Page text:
Punjab Chief Minister Amarinder Singh on Wednesday sought Israel’s cooperation in enabling recycling of sewerage water in five major cities of the state, with the aim of checking pollution and generating water for irrigation purposes.
The CM held extensive talks in Jerusalem with Israel’s Minister of Energy and Water Resources, Dr Yuval Steinitz, on the issue of water management to boost water conservation in Punjab.
The CM was impressed with the fact that 95 per cent of sewerage water was being recycled for agriculture in Israel and said Punjab would like to do the same in urban areas.
Amarinder apprised the Israeli minister of the problems being faced by Punjab on the waterfront as a result of its depleting water table caused by melting glaciers.
While Punjab was power surplus, water resources remained a challenge for the state, which was trying to get out of the paddy-wheat cycle to save this precious resource, he said.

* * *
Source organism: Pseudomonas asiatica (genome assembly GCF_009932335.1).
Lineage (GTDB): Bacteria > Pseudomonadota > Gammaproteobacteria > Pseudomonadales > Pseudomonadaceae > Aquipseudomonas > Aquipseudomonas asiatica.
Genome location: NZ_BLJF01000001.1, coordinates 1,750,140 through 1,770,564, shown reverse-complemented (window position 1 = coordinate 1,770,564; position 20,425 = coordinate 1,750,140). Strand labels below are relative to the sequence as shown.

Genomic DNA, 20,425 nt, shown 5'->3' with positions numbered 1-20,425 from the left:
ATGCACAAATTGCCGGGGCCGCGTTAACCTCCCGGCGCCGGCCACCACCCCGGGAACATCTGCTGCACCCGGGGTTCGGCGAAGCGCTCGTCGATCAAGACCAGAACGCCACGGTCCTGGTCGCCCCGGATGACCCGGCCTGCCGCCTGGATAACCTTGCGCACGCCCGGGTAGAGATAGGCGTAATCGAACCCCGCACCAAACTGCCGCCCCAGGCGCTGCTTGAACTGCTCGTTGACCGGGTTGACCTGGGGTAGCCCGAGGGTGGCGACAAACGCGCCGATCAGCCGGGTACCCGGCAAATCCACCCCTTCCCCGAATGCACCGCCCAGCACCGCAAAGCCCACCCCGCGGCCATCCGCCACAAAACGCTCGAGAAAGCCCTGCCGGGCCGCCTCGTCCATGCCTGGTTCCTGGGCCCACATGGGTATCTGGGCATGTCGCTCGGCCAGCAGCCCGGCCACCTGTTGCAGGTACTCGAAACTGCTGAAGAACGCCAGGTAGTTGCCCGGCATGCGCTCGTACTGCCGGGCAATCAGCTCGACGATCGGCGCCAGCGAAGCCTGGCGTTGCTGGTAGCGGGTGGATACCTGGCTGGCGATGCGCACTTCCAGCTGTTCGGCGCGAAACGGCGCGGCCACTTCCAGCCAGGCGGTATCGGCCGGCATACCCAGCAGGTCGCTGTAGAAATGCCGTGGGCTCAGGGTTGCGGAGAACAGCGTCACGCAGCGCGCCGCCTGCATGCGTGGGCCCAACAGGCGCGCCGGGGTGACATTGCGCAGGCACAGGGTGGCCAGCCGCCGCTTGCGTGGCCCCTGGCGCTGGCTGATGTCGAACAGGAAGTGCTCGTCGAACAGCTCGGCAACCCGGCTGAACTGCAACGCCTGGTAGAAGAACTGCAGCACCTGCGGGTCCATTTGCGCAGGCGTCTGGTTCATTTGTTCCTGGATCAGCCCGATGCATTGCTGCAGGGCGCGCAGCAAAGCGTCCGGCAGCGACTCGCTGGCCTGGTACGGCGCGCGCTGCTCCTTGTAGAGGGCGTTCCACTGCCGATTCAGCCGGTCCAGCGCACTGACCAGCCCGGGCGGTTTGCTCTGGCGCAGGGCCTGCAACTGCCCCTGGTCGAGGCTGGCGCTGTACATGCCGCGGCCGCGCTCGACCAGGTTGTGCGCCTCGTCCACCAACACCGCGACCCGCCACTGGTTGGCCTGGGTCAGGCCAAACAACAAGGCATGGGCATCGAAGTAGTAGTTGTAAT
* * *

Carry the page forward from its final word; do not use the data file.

The minister underlined the need for proper water management through assessment of the total requirement and availability. The CM invited the minister to visit Punjab to further strengthen the cooperation between the two sides.
Addressing a seminar on ‘Investment Opportunities in Punjab’, organised in Tel Aviv by the Embassy of India in collaboration with the Israel- Asia Chamber of Commerce, the CM said that besides offering cheap power and single window clearances, the state has excellent communication and transport linkages to boost ease of business.
With four airports, Punjab is the gateway to the Middle East, the Chief Minister told a galaxy of top-level business honchos at the seminar, at which Invest Punjab made a detailed presentation to showcase the strengths that make the state a favoured business destination for global players.
In response to a question, the CM said his government was focusing in a big way on incentivising solar power projects. Amarinder said his government was looking at installing solar motor pumps in the fields and had already made solar systems compulsory for new buildings.